Beach Boys Studio

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Dennis, Brian and Carl Wilson with Mike Love at the recording studio in the late 1960s

Beach Boys Studio, also known as Brother Recording Studio,[1] was a private recording studio owned by the Beach Boys that was located within Brian Wilson's home at 10452 Bellagio Road, Los Angeles, California. Six of the band's albums were recorded there in addition to his "Bedroom Tapes".

The studio was built in 1967 to eliminate the inconvienence of booking time at another studio. Because the other Beach Boys took much of the recording equipment with them when they left for concert tours, Wilson was not typically allowed to use the studio unless the band was present.[2] Band engineer Stephen Desper said that the studio was funded and intended for use by everyone in the group, not Brian alone, and disputed its characterization as "Brian's studio".[3]

In 1972, the studio was dismantled and later succeeded by Brother Studios in Santa Monica, California.

History[edit]

Recording capabilities at Brian Wilson's Los Angeles residence were made possible by The Beach Boys and Stephen Desper in the midst of recording Smiley Smile in mid-1967. For the first few months of operation, the makeshift studio was installed with a Gates Dualux radio broadcasting console as the quick recording of Smiley Smile didn't allow enough time to acquire a conventional mixing board.[4] By the recording of Friends in early 1968, the studio continued to use the Dualux console yet the rest of the chauffeur's quarters had been converted to feature a more permanent set-up. In October 1969, the console was upgraded to a 16-track recorder with quadraphonic capability. From 1967, until its dismantling in late 1972 by Marilyn Wilson,[5] the studio recorded a mix of artists with personal ties to the Beach Boys including American Spring, The Flames, Stephen Kalinich and Charles Manson.[6]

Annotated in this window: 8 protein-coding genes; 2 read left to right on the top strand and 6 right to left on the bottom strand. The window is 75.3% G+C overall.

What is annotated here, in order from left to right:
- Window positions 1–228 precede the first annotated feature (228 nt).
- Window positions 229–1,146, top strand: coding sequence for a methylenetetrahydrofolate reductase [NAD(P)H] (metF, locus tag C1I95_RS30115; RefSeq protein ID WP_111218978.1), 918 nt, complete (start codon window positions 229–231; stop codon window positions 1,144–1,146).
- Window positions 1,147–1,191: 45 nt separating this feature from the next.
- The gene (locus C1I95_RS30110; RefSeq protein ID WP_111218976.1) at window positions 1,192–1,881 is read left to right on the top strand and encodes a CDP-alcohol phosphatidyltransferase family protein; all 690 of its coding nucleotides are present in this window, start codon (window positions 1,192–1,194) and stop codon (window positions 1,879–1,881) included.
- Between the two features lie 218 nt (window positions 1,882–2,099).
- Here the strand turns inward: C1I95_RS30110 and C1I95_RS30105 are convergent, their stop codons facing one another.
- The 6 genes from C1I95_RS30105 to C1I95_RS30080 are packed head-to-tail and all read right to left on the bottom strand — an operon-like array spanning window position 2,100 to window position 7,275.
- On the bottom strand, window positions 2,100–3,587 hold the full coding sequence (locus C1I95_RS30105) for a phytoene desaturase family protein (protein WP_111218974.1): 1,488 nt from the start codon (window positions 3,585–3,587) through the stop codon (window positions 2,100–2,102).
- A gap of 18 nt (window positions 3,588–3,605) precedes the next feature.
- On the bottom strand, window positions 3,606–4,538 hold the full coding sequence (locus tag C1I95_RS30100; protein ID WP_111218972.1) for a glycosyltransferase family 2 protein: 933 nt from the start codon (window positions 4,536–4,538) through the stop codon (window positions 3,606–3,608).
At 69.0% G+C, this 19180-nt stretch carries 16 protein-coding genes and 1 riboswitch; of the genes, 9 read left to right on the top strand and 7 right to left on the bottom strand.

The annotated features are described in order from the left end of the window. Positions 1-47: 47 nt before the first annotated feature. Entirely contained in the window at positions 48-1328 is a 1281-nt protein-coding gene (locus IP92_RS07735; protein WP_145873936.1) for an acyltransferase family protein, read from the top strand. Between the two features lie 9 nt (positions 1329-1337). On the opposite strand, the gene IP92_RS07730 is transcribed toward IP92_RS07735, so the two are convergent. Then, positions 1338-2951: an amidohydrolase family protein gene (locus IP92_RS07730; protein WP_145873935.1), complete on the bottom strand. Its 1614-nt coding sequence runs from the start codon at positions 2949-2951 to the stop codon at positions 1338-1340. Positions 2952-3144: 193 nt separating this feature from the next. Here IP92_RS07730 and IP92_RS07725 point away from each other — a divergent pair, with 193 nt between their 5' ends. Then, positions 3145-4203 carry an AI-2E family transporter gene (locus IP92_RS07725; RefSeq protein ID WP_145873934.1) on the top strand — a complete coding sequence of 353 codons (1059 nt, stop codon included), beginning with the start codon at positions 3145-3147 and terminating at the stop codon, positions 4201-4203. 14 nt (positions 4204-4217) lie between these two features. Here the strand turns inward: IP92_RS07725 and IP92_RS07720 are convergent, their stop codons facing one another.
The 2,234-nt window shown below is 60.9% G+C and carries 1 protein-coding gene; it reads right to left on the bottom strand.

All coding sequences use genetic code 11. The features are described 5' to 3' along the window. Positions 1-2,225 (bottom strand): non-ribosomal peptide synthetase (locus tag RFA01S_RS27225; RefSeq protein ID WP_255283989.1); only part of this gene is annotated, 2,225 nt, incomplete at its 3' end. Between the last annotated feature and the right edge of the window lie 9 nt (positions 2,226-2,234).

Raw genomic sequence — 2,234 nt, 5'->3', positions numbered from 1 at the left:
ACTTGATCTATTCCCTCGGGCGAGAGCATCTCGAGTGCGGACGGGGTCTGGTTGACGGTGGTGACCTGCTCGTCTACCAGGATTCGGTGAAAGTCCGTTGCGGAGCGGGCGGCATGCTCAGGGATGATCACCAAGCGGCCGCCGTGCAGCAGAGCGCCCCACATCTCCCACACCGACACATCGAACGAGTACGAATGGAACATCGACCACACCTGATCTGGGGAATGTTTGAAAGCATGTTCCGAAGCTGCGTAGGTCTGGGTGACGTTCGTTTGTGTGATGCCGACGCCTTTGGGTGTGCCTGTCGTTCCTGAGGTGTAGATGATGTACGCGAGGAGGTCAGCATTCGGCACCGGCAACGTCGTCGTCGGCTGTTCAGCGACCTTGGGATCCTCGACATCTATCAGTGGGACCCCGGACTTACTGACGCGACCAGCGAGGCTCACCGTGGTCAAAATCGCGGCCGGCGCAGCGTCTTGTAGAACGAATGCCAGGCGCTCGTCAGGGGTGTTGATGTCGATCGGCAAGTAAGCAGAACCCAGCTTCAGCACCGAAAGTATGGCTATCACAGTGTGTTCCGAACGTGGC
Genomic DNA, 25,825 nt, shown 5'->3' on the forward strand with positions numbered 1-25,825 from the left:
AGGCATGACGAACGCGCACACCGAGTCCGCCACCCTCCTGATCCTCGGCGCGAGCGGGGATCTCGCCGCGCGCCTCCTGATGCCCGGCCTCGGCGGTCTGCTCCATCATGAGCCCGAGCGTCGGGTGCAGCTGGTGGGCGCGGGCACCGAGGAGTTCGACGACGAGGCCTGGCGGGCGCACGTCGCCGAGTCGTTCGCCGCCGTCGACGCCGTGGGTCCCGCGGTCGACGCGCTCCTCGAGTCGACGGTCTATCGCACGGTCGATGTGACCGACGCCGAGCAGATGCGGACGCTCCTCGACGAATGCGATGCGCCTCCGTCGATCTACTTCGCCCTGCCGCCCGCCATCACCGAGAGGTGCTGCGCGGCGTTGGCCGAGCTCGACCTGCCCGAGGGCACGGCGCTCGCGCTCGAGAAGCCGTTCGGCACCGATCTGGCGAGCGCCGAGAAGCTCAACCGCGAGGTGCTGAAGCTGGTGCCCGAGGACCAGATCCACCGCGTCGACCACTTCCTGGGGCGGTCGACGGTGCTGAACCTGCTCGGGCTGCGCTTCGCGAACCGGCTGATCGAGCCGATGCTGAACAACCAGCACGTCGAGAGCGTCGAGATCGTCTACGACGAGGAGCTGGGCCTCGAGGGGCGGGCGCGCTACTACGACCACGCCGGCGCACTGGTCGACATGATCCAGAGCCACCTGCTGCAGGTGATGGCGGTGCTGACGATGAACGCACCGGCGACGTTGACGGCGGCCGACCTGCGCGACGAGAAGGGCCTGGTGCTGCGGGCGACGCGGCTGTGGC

Sessions[edit]

Session dates Artist Release
Mid-1967 The Beach Boys Smiley Smile[7]
Late-1967 Wild Honey[7]
Early-1968 Friends[7]
Mid-1968 Charles Manson Untitled (unreleased)[7]
Late-1969 Stephen Kalinich A World of Peace Must Come[7]
1969/1970 The Beach Boys Sunflower[7]
1970/1971 Surf's Up[7]
1970 The Flames The Flame[7]
Late-1971 Dennis Wilson Poops/Hubba Hubba (unreleased)[7]
1971/1972 American Spring Spring[7]
1971/1972 The Beach Boys Carl and the Passions – "So Tough"[7]

References[edit]

  1. ^ Slowinski, Craig (November 13, 2012). "Re: Brian Wilson's home studio". Smiley Smile.
  2. ^ Priore, Domenic (2005). Smile: The Story of Brian Wilson's Lost Masterpiece. London: Sanctuary. ISBN 1-86074-627-6.
  3. ^ Desper, Stephen (September 26, 2018). "Re: Beach Boys studio disasters and screwups?". smileysmile.net.
  4. ^ Preiss, Byron (1983). The Beach Boys. New York: St Martins Pr. ISBN 0-312-07026-8.
  5. ^ CREEM, October 1976, Page 30
  6. ^ Charles Manson, Simon Wells, 2009, Hachette UK. ISBN 9780340977019
  7. ^ a b c d e f g h i j k Doe, Andrew G. (2012). "GIGS". Retrieved October 26, 2012.

Coordinates: 34°4′51.12″N 118°26′19.51″W / 34.0808667°N 118.4387528°W / 34.0808667; -118.4387528